Wednesday, September 02, 2009

Modest Active Wear

The Hop Picker, by Charles Perugini
Summer's Fun, by George Sheriden Knowles,
Summer's Fun, by George Sheriden Knowles,

Spring Bouquet
by Ilya Efimovich Repin

The Croquet Match
by Sir John Lavery,
Picking Turnips, by Robert Crawford
The Reapers, by Jules Breton
Arriving Home, by Isaac Henzell
Hanging the Washing,
by Helen Allingham
 These paintings from the 1800 artists, show women in various activities outdoors. Apparently, the kitchen garden was maintained by women. If gardenning by hand was anything like it is now, I can truly say it was hard work and required a lot of physical movement. Yet, before the 20th century, women did everything  in dresses: they gardened,  they fished (see Hans Dahl paintings on this blog), they helped in harvest time (see the paintings and links of women pitching hay in these garments), and they took care of the house, wearing aprons to protect their clothing.  I have also included on this blog, paintings of women active in sports.  It is possible to be active and to achieve something without giving up modesty. My sewing series here is showing how to be inspired by these wonderful paintings of the past, and use the ideas of color and cover, for today.  I have tried to show gardenning clothes here, and have fabric picked out to make something similar, which I will show in future posts. Right now, the garden is calling, so I will see you all later.


Lydia said...

Regarding the painting of the hops picker: hops when dried are beautiful decorations for indoors. You can line use them over a doorway or entrance and they just look wonderful with sparkling lights.

Lydia said...

Women of the past DID wear pants: under their dresses. They were called pantaloons, or bloomers, which provided great protection for the legs.

Marqueta (Mar-kee-ta) G. said...

Dear Lady Lydia,

So beautiful and inspiring, as usual!

Have a wonderful time in the garden today.



Anonymous said...

I was talking about this to a friend. It is amazing how thorough the hatred toward the past, and particularly the Victorian era, has permeated modern women and young girls. They automatically told me those clothes were not comfortable and that the women could not walk fast in them. They then proceeded to tell me that the women at that time were not happy and that they were not "free." They said they couldn't "do anything." Many people are so brainwashed to believe that we are the enlightened ones, just because our society wears the emperor's new clothes! I can put a photograph or a painting right in front of them and they will still say that these women were oppressed and unable to "do" anything. Yet, many of the photographs I have of my own relatives of the era show them doing hard work, and even camping out.

Anonymous said...

Just wen I think you can't come up with anything else, that this beloved series must be at an end, you surprise me and give me new ideas. You are an inspiration to me.

If I never get to meet you in this life, I know we'll be friends in heaven. You are the unltimate Titus 2 woman. Even though I'm not a young woman, you've taught me so much about embrasing the femininity that God gave me.

Please, continue with this wonderful ministry even though you get those unwanted comments. I need you.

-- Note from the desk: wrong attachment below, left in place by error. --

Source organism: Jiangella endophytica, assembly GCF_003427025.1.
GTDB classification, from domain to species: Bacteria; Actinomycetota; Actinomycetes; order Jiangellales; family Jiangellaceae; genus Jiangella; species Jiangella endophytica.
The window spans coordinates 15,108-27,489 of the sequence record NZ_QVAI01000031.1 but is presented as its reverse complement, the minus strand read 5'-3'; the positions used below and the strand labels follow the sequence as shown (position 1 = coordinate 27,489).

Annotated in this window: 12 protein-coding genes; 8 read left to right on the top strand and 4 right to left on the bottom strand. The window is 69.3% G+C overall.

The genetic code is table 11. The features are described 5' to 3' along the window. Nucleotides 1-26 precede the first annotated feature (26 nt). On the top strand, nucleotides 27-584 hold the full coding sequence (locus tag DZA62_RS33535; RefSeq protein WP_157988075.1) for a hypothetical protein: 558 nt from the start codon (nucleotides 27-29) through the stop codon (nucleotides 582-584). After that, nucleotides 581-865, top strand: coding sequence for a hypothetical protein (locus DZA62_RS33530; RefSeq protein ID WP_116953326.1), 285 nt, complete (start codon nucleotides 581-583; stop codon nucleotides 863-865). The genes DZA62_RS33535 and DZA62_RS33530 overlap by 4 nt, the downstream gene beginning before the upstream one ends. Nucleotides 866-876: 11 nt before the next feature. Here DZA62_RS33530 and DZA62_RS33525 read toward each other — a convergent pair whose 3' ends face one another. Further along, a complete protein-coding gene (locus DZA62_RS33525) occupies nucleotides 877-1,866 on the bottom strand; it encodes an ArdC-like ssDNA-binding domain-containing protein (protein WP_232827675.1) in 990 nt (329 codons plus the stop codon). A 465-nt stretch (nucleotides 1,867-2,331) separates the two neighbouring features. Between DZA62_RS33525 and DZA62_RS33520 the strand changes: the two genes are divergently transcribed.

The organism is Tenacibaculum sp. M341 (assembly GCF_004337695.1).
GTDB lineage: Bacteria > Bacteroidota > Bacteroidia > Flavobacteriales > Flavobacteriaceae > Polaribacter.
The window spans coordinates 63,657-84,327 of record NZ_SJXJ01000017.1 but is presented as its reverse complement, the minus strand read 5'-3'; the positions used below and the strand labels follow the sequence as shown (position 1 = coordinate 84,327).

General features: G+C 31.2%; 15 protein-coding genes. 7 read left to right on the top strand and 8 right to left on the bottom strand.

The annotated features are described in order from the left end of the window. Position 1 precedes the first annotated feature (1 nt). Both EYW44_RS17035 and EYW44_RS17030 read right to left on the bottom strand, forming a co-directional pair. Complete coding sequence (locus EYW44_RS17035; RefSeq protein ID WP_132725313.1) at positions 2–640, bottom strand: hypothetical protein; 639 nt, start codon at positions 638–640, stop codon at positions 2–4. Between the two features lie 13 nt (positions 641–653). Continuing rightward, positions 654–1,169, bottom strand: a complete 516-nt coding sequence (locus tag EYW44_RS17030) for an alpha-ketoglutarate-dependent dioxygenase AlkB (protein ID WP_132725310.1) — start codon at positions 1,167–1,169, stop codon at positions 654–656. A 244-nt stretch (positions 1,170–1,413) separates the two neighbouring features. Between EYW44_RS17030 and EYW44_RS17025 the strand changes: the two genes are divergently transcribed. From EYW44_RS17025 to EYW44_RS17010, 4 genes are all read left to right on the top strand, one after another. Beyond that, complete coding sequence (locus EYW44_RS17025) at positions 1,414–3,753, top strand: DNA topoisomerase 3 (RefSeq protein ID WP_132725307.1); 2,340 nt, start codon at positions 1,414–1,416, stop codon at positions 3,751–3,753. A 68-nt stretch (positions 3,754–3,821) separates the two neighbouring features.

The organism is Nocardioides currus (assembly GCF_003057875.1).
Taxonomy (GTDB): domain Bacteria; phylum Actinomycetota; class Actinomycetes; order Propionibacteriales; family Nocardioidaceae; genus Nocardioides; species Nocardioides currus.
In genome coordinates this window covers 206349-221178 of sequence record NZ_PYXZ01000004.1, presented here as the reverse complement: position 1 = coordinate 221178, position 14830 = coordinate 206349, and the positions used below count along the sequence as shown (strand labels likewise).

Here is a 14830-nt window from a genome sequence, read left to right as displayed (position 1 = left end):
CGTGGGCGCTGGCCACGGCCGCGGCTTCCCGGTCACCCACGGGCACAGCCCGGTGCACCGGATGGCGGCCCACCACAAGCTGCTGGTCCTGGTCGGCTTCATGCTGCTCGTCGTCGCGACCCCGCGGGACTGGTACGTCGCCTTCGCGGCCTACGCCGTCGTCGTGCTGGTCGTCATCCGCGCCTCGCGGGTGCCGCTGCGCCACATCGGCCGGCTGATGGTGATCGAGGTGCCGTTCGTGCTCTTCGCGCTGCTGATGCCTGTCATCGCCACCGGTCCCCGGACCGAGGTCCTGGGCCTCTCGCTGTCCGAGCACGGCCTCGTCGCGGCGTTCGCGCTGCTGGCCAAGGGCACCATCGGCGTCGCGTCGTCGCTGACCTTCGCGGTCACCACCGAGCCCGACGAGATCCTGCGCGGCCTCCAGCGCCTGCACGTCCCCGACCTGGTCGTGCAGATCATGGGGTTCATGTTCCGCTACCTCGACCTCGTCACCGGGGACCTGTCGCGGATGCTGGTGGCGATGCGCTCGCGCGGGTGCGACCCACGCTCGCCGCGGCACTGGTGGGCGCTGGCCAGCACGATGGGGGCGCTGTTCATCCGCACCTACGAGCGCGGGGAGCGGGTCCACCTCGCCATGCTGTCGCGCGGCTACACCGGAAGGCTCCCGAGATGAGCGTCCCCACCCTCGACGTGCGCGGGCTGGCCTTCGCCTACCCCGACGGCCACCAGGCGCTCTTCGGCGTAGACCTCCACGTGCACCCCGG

Anonymous said...

I agree with the poster who talks about modern hatred towards the past. I study the 19th century and wear my hoops when reenacting. It's difficult to teach the minds of people today, of any age, anything disimilar from our own clothing. I, for one, feel more feminine and pretty wearing my reenacting dresses. I'm also treated better. I will teach myself to sew soon, so I can make modern dresses that echo versatile, beautiful Victorian fashion.

Anonymous said...

This is so wonderful. There are so many exaggerated ideas when it comes to reasons why women today 'can't' dress modestly!

Thank you, Lydia.

Anonymous said...

Absolutely true - "It is possible to be active and achieve something without giving up modesty." All my married years I've been happy to wear skirts and dresses having easily accomplished every variety of activity (required for my life) from mundane, active, physical, exuberant, relaxing, interesting, creative, sporting..

Thanks Lydia for taking the time to post today. We'll be thinking of you, tending your productive garden and blessing your family. Love, Linda

Anonymous said...

I do not remember the author or the name of the book I read which exposed the hypocrisy of the 20th century elitisgts who dismantled any respect for the past, in order to bring in the new ideas. Step by step, they destroyed respect (which lasts to this very day) for things like Victorian architecture, clothing, the rituals of dinnertime at the table, and the way business was conducted. You can still see signs of the great influence of our great grandparents, but the knowledge of the way they lived is always demeaned. These moderns had to make the future generations hate and despise their customs, so that they would not want to bring them back. It was a family-based structure of society, and the parents were honored as very important in the lives of the children and grandchildren. The state replaced many functions of the home, and that is what is bringing us into socialism. Remember, before communists took over Russia, they hid their history and dismantled their past, so that the next generation would cooperate with their social system.